Music is either about love or about freedom, or about both. This album is about the second. A Letter From China is fearless, is innocent and is brave. I didn’t think it was possible to be these three things at the same time but these three attitudes are the heart of this record.
Music can be used for many things, and punk is known for being a tool to deliver the frustrated voice of those oppresed by society, this is not an easy mission to accomplish in these lands, but SMZB can stand up victorious and proud because their spirit has not decline even though punk has lost a lot of power around the world and in China they haven’t. SMZB has even become sharper and more politically committed, a rare turn giving that most of the few bands from China that used to have a strong opinion of society have turned their attention to more mundane issues.
A Letter From China begins with a song for Chen Huaimin, the grandfather of their guitarist Xu Bi, Chen Huaimin is a Chinese hero who was a pilot during the war against Japan, he died crashing his plane against a Japanese fighter, and SMZB honors his memory offering this song to be sung around the world. This song about honor and pride establishes a very particular mood for the following songs that will speak about and against corruption, consumerism, manipulation, hypocresy, about the silent mass, and the government too. That first song makes the difference, without it the album would be from unhappy haters, but with it the message in A Letter From China is stronger. It’s not just to unload frustration but to yell that it might not be easy to be Chinese and politically and socially aware but it’s possible.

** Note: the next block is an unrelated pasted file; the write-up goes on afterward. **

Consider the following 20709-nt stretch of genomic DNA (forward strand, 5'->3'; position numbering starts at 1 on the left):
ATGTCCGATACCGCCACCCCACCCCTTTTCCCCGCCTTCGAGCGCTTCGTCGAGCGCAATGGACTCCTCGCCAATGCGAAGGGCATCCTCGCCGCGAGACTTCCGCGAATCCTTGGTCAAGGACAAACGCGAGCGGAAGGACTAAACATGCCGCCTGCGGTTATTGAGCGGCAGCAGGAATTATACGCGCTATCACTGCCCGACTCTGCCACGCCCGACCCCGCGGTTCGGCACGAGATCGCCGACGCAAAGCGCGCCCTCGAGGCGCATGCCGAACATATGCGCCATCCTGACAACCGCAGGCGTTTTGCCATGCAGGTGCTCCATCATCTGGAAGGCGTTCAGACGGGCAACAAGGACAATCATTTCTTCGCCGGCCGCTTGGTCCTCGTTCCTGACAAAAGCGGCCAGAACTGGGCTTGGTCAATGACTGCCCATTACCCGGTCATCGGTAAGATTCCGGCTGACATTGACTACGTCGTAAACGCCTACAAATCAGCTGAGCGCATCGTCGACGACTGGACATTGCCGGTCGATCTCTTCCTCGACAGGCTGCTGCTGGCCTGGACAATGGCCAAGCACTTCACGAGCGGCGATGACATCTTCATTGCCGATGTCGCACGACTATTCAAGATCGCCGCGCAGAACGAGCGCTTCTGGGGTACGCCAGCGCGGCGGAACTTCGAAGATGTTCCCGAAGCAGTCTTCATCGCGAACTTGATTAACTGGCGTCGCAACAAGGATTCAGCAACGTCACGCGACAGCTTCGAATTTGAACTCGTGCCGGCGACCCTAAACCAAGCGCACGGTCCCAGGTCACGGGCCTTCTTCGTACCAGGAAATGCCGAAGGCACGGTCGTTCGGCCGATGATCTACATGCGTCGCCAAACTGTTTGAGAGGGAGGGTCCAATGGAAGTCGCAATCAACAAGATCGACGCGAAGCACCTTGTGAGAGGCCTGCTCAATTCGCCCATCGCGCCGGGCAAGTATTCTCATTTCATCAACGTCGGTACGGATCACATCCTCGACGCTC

SMZB’s bagpipes became their music’s signature since some years ago, and then a couple of years ago a violin joined the formation, and now the new addition in A Letter From China is the banjo. Their melodies are cleaner and better produced but the structure of their songs still is simply punk, so along the album the songs flow quickly from one to the next one with few variations leaving the center spot to the intention behind the lyrics of each song.
The album comes with a all the lyrics of the songs in English and Chinese on a panflet that shows on the other side a collage of photos from Tiananmen and the text 1989-2014 25th Anniversary.
SMZB stands for Sheng Ming Zhi Bing (The bread of life), their story is big part of the history of punk in China, they are the longest living punk band active in the Republic. Wuwei, the leader of the band is a hero of punk music, as it is also Zhuning who was Wuwei’s partner in crime when they created SMZB. Zhu Ming was the original drummer of the band, and soon after the founder of Vox Livehouse. SMZB’s town is Wuhan, a city that has produced many of the bands that have shaped music in China. A Letter From China is their eight album, it was officially released on September of 2014 under Maybe Mars label. You can get the album at any of the concerts of SMZB. This Saturday their tour is bringing them to Shanghai’s YuyinTang.